1.1 1.5 Which are the four most important functions

What is a map?


A map is two-dimensional representation of geographical features and it
represents the reality around. However, even three-dimensional features, such
as topography, can be incorporated in a map using ad hoc symbols. Geographical features can be both physical objects,
such as buildings and streets, group of homogenous objects such as cities,
woods and imaginary objects, such a geographical borders.

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What is the most important entity in a GIS?


The ability to form a connection between geometrical data (maps) and the
attribute data (a table). The programme does this using a “link”.


What is the difference between “spatial data”
and “none spatial data”?


Spatial data, such as buildings, roads…, can be defined with a specific
position (i.e. x, y and z coordinates). Non-spatial data on the other hand do
not have a defined position and no specific spatial delimitation and thus do
not have specific coordinates. Examples of non-spatial date are precipitation,
temperature, air pollution levels…


What kind of different geometrical objects are
there in a GIS?


There are three kinds of geometrical objects: point objects, lines and


Which are the four most important functions a
GIS must be able to handle?


programme must be able to handle data input, data storage, data structuring and
data output, as means of communication with the user and as basic action to
build up analysis and interpretation-.


Describe the concept of spatial information.


Spatial information means the connection of any kind of data with
geographical coordinates, as example the presence of trees in a given location,
temperature at a particular location and so on. Given this spatial information
does not need to be static, and can describe also phenomena occurring over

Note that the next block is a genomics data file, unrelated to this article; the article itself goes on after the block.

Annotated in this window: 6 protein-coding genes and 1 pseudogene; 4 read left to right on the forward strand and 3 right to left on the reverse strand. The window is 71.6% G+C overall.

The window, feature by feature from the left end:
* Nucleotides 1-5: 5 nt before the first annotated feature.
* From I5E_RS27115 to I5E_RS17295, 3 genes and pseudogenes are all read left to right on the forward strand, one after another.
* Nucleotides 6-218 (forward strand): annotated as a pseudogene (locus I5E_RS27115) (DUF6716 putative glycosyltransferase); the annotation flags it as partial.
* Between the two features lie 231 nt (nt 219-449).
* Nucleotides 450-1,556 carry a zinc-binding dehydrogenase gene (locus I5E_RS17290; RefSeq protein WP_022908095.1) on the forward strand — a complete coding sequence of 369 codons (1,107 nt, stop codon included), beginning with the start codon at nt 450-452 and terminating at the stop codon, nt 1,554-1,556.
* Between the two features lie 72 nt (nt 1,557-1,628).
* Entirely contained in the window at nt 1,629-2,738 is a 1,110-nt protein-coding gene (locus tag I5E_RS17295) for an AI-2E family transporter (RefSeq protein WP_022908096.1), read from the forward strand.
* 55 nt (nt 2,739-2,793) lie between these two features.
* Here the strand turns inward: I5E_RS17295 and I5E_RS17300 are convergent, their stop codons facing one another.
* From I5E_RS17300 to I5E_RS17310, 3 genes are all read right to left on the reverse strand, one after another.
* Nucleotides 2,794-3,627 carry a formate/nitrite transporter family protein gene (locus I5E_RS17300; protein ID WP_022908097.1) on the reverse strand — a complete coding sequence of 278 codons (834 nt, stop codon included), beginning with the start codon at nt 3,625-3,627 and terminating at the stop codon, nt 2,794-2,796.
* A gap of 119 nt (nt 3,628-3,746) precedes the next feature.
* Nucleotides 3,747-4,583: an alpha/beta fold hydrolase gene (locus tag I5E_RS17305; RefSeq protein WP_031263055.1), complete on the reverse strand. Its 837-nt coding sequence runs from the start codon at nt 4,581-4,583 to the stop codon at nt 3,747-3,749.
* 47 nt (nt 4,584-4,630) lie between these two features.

space and time, as example a car moving along a road, or pollution level varying
over time in certain area.


Describe some sort of an analysis which you can
do with a GIS.


An example of analysis that can be implemented with GIS is the research
of the connection between income, weight and proximity of grocery store selling
fresh vegetables.

Or the distribution of soil pollutants in relation to the
presence/proximity/traffic volume of roads. With GIS it is possible to estimate
and model also future impaction of particular action: for example, we could
estimate the amount of forest loss upon road construction. Therefore GIS can be
a useful tool for decision makers and policy implementation.


Describe briefly how the “linking” in a GIS


To be able to connect different objects that belong to each other a link
has to be established. A link is a unique identifier, a specific alphanumeric combination,
assigned to objects belonging to the same group. A real life example could for
instance the assignment of social security numbers. Each of this number is
connect to a person and to several “objects” like medical records, bank
account, gym membership… and even if there would be two person with the same
name the use of a social security make impossible to mix them up. In GIS this means
that certain specific area (geometric data) are connected to information such
as population density, pollution levels, income… and this connection is made
possible by the fact that the same unique identifier is associated -linked-
with each one of this geometric data and their specific attributes.



Describe the cycle of the GIS handling.



of data (data are transferred in a database)

management (data from different sources can be combined, as for instance data
resulting from sampling and data obtained by other databases)

-Data analysis/
Statistical analysis

-The analysis
of results need to be communicated to the decision maker/final users as part of
the information needed to make decision

-Decision can
result in changes in the real world

-To evaluate
these changes data needs to be collected…